Review: ‘Mortal Kombat: Legacy’ Episode 2

By  · Published on April 20th, 2011

What do you get when every episode of your show is only 10 or so minutes long? This week it’s two action sequences and a plot point. When we last left our players Sonya Blade had freed herself from her chains and her rescuer Jax and the jerk that chained her up Kano were diving away from an explosion. When this episode begins we are dropped back off in the warehouse, right in the middle of some more shooting and fighting.

First a newly freed Sonya Blade takes out some lackeys and finds herself some firepower. That’s one of two action sequences in the episode, and it’s very brief. The bulk of what we get for the rest of the run time is a hand-to-hand fight between Jax and Kano. What I saw here was a big indication of where this web series is heading in the future and what it’s going to accomplish. If you’re going to make a serial show about Mortal Kombat, probably the most essential thing that you’re going to need to get right is the hand-to-hand fighting. Now that we’ve seen some fisticuffs between two of the big characters, I have more confidence that Mortal Kombat: Legacy is getting things right.

The fight between the two characters is well choreographed and exciting. Michael Jai White and Darren Shahlavi are both trained martial artists, so this comes as no surprise, but the show about fighting should get some credit for finding people who have experience in both acting and martial arts to play their main characters. Too many other productions would have just cast pretty faces and hoped to teach them to fight later. On the other end of the spectrum, I should mention that the fighting is well choreographed, but it doesn’t look like rehearsed ballet either. The shots actually land, and the sound design and makeup department do their best to make us feel like they’re doing damage. It’s important for me that stage fighting feels like it’s dangerous and painful. Over the past ten years movie fighting has gotten way too stylized with people flying all over the place like pixies and taking endless amounts of damage like girls with daddy issues. Fights are exciting only if there are real stakes and lasting consequences for the combatants. If everyone can go on for hours, never slowing down and never feeling any pain like a couple of teenagers on PCP, then I tune out completely. This fight let me know that Jax and Kano were knocking the hell out of each other, and somebody was going to be much worse for wear when it was over.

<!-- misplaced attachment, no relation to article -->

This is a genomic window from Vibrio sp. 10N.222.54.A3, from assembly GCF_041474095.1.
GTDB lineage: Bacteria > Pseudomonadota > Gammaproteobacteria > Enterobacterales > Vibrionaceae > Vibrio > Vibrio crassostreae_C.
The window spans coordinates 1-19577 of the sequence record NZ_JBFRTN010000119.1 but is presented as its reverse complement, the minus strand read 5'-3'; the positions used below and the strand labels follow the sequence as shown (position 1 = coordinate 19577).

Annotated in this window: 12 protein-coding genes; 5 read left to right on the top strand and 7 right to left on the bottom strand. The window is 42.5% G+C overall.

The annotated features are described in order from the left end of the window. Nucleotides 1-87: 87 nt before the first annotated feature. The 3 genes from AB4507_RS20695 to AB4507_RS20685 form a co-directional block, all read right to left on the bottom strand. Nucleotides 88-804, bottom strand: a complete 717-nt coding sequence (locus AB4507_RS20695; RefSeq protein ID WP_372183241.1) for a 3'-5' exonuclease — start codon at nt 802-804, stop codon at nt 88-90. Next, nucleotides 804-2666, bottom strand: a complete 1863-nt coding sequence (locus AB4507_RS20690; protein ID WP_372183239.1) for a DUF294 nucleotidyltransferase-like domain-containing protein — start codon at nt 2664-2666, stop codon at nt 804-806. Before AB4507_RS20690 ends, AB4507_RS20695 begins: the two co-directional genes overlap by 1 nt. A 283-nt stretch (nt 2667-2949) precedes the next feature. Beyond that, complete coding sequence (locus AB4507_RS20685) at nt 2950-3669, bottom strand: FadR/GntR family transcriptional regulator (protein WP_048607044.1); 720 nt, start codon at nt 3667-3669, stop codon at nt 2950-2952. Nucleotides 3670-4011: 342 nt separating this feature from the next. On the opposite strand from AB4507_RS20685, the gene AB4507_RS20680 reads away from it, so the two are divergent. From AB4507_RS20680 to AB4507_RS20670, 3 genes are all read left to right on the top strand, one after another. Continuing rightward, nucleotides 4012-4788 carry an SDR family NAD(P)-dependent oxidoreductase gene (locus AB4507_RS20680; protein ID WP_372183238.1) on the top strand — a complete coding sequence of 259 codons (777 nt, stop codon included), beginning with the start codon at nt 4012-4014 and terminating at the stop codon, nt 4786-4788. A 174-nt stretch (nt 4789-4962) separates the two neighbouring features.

The camera and the editing help things out as well. So far this series is stylish, but not so much so that it gets in the way of things. They’ve gone to the trouble to choreograph an entire fight scene, so thankfully the director Kevin Tancharoen and director of photography C. Kim Miles have the sense to pull the camera back far enough to let us see what the performers are doing. And in the editing room they held shots long enough and cut between few enough angles that I always knew where everyone was and could follow the sequence from blow to blow. In an era where even hugely talented filmmakers like Christopher Nolan have annoyed me with fights shot too close in and edited too rapidly to follow, this was a huge surprise. When I first heard of a Mortal Kombat web series I envisioned an MTV looking mess of nonsense. This isn’t that at all.